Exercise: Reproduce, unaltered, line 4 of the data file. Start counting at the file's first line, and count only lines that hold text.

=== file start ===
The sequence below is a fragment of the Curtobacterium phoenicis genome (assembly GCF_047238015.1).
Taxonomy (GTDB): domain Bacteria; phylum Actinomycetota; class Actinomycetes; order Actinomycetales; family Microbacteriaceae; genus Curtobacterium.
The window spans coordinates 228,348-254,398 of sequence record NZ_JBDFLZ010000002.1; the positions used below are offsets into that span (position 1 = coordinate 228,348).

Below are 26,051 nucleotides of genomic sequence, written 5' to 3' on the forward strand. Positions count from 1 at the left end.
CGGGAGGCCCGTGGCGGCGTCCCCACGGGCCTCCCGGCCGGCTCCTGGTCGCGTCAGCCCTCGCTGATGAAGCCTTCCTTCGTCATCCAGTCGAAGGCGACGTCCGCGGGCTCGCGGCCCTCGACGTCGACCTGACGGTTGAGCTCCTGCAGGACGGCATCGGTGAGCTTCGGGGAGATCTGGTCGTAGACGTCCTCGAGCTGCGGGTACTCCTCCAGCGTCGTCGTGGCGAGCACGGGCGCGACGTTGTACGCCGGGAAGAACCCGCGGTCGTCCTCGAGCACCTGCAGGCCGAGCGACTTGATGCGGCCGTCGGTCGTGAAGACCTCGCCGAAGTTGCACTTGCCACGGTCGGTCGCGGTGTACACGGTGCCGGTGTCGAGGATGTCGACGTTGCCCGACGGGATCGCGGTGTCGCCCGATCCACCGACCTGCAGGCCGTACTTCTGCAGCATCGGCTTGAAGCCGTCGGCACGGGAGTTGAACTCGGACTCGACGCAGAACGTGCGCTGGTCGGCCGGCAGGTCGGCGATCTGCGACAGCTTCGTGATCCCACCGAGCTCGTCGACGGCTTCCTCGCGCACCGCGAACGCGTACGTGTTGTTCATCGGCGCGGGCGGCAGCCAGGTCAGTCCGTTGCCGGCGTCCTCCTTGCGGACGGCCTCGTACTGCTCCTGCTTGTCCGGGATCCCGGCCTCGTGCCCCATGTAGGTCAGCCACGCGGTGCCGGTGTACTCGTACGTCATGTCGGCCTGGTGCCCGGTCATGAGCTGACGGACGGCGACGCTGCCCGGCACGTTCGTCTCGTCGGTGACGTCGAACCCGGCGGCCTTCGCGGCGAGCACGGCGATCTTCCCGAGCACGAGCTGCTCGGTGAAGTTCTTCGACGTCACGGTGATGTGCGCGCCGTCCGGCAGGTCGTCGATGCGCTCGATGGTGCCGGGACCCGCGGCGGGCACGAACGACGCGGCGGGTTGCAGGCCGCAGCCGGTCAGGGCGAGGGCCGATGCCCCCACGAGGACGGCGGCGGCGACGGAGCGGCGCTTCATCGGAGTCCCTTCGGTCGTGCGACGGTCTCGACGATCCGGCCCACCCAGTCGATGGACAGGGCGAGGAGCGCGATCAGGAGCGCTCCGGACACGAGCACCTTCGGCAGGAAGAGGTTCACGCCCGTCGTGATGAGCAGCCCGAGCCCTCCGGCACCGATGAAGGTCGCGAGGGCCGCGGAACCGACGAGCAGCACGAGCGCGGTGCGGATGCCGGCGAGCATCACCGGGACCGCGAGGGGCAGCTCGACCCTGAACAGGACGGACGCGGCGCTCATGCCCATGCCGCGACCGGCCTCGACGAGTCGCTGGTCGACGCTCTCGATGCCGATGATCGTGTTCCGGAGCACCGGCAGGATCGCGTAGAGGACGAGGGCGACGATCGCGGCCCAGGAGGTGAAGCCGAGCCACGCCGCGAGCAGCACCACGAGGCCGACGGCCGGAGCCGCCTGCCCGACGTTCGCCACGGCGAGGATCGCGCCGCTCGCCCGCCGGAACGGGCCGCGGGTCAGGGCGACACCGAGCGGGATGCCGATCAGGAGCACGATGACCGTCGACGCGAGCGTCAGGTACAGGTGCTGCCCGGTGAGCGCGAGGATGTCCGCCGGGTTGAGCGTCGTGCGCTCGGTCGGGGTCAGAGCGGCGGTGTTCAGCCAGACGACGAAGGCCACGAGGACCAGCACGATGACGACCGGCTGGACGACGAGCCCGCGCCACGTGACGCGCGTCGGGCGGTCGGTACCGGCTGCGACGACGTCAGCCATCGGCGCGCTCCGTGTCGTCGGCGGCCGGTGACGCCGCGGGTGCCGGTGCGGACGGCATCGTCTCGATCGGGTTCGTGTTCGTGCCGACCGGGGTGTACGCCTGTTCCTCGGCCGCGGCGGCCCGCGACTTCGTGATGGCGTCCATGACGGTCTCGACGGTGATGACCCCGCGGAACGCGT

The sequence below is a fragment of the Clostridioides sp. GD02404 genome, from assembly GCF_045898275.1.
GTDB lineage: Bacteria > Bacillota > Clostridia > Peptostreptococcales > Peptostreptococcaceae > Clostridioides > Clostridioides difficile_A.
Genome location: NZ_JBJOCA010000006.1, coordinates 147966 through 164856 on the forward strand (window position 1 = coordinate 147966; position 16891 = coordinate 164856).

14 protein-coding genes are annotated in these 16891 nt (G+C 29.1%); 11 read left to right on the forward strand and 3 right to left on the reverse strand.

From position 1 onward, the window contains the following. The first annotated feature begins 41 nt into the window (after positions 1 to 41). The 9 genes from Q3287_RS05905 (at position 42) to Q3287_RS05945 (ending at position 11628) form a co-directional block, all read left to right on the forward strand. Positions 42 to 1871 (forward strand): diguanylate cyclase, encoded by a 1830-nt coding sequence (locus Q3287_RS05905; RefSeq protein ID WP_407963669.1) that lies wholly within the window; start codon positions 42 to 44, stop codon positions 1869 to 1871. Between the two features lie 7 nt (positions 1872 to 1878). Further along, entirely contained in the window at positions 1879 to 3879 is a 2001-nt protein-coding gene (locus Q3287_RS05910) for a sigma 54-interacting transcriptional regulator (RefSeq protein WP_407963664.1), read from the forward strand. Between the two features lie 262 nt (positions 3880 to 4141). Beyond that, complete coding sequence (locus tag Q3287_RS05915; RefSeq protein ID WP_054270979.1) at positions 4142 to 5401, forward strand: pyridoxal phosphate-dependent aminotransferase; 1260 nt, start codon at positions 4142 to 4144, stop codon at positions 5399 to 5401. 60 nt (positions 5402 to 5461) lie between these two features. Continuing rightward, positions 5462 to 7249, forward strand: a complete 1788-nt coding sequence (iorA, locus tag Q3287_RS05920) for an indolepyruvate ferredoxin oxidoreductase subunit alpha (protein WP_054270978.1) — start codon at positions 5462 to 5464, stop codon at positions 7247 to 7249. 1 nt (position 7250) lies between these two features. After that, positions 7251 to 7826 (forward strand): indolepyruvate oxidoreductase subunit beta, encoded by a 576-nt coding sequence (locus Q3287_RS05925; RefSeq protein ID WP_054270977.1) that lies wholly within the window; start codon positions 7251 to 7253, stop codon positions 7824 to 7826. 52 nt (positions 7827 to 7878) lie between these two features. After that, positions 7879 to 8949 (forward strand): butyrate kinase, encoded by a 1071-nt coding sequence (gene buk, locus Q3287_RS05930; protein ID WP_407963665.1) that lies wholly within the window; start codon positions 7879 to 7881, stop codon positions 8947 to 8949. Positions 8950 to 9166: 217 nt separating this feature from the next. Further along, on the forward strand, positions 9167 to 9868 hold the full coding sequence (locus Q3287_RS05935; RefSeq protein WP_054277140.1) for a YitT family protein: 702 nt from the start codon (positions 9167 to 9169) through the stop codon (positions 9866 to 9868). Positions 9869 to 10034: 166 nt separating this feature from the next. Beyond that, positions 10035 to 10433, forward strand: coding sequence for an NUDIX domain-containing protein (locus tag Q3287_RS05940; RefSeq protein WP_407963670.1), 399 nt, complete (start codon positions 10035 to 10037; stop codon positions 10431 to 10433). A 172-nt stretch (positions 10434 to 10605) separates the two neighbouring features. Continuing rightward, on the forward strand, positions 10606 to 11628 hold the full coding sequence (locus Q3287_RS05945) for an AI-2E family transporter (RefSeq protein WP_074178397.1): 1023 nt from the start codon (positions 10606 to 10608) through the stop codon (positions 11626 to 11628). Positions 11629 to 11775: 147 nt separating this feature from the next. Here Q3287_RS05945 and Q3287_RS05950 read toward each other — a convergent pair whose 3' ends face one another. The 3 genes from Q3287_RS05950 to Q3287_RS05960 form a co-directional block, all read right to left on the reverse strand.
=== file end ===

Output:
Below are 26,051 nucleotides of genomic sequence, written 5' to 3' on the forward strand. Positions count from 1 at the left end.